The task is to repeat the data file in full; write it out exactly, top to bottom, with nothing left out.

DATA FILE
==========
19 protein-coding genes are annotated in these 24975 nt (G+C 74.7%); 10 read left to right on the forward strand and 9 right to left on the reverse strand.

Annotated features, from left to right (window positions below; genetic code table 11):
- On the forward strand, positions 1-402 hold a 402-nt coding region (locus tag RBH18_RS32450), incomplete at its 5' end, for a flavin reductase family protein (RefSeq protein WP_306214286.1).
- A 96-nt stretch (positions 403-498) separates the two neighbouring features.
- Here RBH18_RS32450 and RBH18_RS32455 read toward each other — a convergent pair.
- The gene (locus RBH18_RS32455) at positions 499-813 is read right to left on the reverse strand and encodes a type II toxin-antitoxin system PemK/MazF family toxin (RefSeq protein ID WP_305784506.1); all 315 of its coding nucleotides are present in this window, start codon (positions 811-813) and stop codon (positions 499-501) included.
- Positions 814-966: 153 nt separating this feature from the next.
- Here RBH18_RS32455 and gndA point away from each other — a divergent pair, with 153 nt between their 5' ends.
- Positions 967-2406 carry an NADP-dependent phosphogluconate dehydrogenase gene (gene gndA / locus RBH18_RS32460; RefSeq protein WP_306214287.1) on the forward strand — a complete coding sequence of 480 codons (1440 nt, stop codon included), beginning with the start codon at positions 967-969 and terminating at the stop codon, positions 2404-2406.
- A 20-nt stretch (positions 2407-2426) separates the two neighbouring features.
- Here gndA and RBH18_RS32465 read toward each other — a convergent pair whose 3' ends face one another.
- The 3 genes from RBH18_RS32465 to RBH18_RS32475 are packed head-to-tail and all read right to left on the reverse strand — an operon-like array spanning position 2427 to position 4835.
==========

19 protein-coding genes are annotated in these 24975 nt (G+C 74.7%); 10 read left to right on the forward strand and 9 right to left on the reverse strand.

Annotated features, from left to right (window positions below; genetic code table 11):
- On the forward strand, positions 1-402 hold a 402-nt coding region (locus tag RBH18_RS32450), incomplete at its 5' end, for a flavin reductase family protein (RefSeq protein WP_306214286.1).
- A 96-nt stretch (positions 403-498) separates the two neighbouring features.
- Here RBH18_RS32450 and RBH18_RS32455 read toward each other — a convergent pair.
- The gene (locus RBH18_RS32455) at positions 499-813 is read right to left on the reverse strand and encodes a type II toxin-antitoxin system PemK/MazF family toxin (RefSeq protein ID WP_305784506.1); all 315 of its coding nucleotides are present in this window, start codon (positions 811-813) and stop codon (positions 499-501) included.
- Positions 814-966: 153 nt separating this feature from the next.
- Here RBH18_RS32455 and gndA point away from each other — a divergent pair, with 153 nt between their 5' ends.
- Positions 967-2406 carry an NADP-dependent phosphogluconate dehydrogenase gene (gene gndA / locus RBH18_RS32460; RefSeq protein WP_306214287.1) on the forward strand — a complete coding sequence of 480 codons (1440 nt, stop codon included), beginning with the start codon at positions 967-969 and terminating at the stop codon, positions 2404-2406.
- A 20-nt stretch (positions 2407-2426) separates the two neighbouring features.
- Here gndA and RBH18_RS32465 read toward each other — a convergent pair whose 3' ends face one another.
- The 3 genes from RBH18_RS32465 to RBH18_RS32475 are packed head-to-tail and all read right to left on the reverse strand — an operon-like array spanning position 2427 to position 4835.